Psychedelics Treat the Core of Childhood Trauma

When it comes to the battle against psychological distress, psychedelics are changing the game. Childhood abuse and trauma often lead to mental health problems such as depression and an overwhelming feeling of shame. Approximately 50% of the global population has been victims of childhood trauma.  New research shows the healing powers of psychedelics in those who suffer from past traumas.

Many people turn to antidepressant drugs for treatment, however, they only serve as a temporary fix because they do not heal the underlying factors that give rise to the symptoms. On top of the plethora of other illnesses psychedelics treat, they are also the most efficient at treating childhood trauma because they identify the main reason behind the symptoms.

As our understanding of mental disease evolves, trauma is becoming more and more prevalent. Dr. Gabor Maté, a well-known physician, emphasizes the deleterious effect of abuse on maturation in his work. “The greatest damage done by neglect, trauma, or emotional loss is not the immediate pain they inflict but the long-term distortions they induce in the way a developing child will continue to interpret the world and her situation in it. All too often these ill-conditioned implicit beliefs become self-fulfilling prophecies in our lives,” said Dr. Maté.

The “long-term distortions” Dr. Maté referred to are frequently associated with emotions of profound shame. He explained that when a person has a negative perspective of themselves, it might be difficult for them to believe otherwise. A rippling impact of this may be the development of mental disorders like PTSD, as well as, addictive behaviors.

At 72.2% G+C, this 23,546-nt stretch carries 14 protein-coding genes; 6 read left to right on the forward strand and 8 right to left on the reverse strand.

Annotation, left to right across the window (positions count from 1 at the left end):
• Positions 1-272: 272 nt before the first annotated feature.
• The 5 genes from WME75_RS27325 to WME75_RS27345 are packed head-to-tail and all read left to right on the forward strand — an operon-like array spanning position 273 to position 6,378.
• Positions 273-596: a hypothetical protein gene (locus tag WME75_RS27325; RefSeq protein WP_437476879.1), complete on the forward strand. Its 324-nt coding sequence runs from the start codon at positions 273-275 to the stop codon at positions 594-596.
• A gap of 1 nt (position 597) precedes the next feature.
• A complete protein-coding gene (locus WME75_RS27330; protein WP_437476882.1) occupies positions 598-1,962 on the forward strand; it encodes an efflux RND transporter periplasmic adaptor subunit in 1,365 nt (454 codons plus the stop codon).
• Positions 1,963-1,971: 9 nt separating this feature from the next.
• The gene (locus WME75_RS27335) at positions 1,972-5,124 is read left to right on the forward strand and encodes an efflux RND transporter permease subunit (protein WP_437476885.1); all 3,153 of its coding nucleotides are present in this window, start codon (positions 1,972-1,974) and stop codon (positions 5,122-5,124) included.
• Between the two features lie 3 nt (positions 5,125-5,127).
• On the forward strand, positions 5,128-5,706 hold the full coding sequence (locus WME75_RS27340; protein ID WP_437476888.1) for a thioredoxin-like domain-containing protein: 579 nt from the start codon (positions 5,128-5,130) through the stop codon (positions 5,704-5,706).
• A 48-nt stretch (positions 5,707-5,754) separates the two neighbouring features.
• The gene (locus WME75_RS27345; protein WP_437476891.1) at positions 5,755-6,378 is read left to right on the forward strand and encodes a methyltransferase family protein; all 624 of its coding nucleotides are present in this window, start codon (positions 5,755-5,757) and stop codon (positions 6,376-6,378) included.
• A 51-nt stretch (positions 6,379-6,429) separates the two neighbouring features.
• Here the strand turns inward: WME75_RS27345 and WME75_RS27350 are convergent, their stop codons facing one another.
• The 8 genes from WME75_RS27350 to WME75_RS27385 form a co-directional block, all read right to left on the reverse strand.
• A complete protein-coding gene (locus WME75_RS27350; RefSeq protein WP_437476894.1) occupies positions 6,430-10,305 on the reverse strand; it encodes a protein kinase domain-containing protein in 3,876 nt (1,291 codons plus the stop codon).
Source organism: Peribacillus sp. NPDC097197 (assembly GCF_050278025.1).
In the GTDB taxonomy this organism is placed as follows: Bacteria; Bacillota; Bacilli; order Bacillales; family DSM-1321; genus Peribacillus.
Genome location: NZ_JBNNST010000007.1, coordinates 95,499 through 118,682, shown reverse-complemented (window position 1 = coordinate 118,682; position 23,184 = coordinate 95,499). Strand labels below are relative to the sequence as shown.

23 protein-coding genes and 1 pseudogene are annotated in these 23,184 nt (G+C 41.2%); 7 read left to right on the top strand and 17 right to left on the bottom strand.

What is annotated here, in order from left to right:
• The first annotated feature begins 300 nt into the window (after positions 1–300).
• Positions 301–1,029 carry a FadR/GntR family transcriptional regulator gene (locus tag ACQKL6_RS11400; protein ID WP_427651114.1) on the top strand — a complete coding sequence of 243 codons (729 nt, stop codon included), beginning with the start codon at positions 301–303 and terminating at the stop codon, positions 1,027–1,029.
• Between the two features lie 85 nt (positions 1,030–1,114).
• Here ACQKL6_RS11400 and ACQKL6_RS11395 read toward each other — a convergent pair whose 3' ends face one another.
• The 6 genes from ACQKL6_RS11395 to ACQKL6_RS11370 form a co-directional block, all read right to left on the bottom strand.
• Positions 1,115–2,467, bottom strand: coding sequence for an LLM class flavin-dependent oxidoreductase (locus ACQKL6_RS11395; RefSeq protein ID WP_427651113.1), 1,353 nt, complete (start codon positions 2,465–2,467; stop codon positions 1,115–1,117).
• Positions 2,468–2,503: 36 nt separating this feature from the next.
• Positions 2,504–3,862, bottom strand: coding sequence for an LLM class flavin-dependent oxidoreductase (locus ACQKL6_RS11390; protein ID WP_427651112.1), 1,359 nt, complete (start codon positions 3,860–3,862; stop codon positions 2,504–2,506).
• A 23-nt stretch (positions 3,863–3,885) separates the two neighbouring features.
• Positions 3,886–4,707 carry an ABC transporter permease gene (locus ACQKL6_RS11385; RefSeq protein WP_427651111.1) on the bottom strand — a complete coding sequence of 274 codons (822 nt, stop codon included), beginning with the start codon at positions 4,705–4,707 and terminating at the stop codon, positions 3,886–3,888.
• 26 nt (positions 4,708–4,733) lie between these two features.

Psychologist Dr. C.J. Healy and his team from the New School for Social Research in New York assessed 166 adults who had been victims of child abuse. In addition to detailing the level of violence they had experienced as children, individuals described their present symptoms. Several were suffering from severe post-traumatic stress disorder (PTSD), although most had not been diagnosed with PTSD. Participants were asked if they had ever taken a psychedelic drug to try to repair or resolve childhood abuse. Almost one-third of the study group had tried to fix the trauma by taking psychedelics such as psilocybin, MDMA, or LSD paired with psychotherapy.

According to the findings, people who had taken psychedelics as a form of treatment did not exhibit the usual, severe symptoms of abuse. Moreover, they reported less repressed sadness and shame and were not as prone to suffer from suicidal tendencies. The results were even more surprising since both psychedelic users and non-users suffered from the same types of trauma during childhood.

Scientists believe psychedelics not only cause a shift in a person’s perception, but they speed up the process. Results show that increasing the amount of a psychedelic leads to a breakdown of the person’s self-identity, specifically their identity as a victim. This enables the person to grow out of a victimized state and become a more joyful individual. When referring to the use of psychedelics combined with therapy, one person said “It has released me from the ego that I’ve spent my whole life creating.”

This encouraging research is only the jumping off point for psychedelic treatment of underlying causes of trauma. In light of the study’s design, researchers are not completely certain of the efficacy of psychedelics for everyone. Therefore, additional studies into the significant trauma-fighting properties of these chemicals is necessary. However, a growing body of research shows that psychedelics are a valuable tool for those seeking recovery from all forms of trauma, including sexual trauma, helping victims feel empathetic rather than self-pity.  

More cities are decriminalizing psilocybin and are undertaking clinical studies on other psychedelics such as MDMA, as well as ketamine to help treat PTSD therapy, providing promise for the future.


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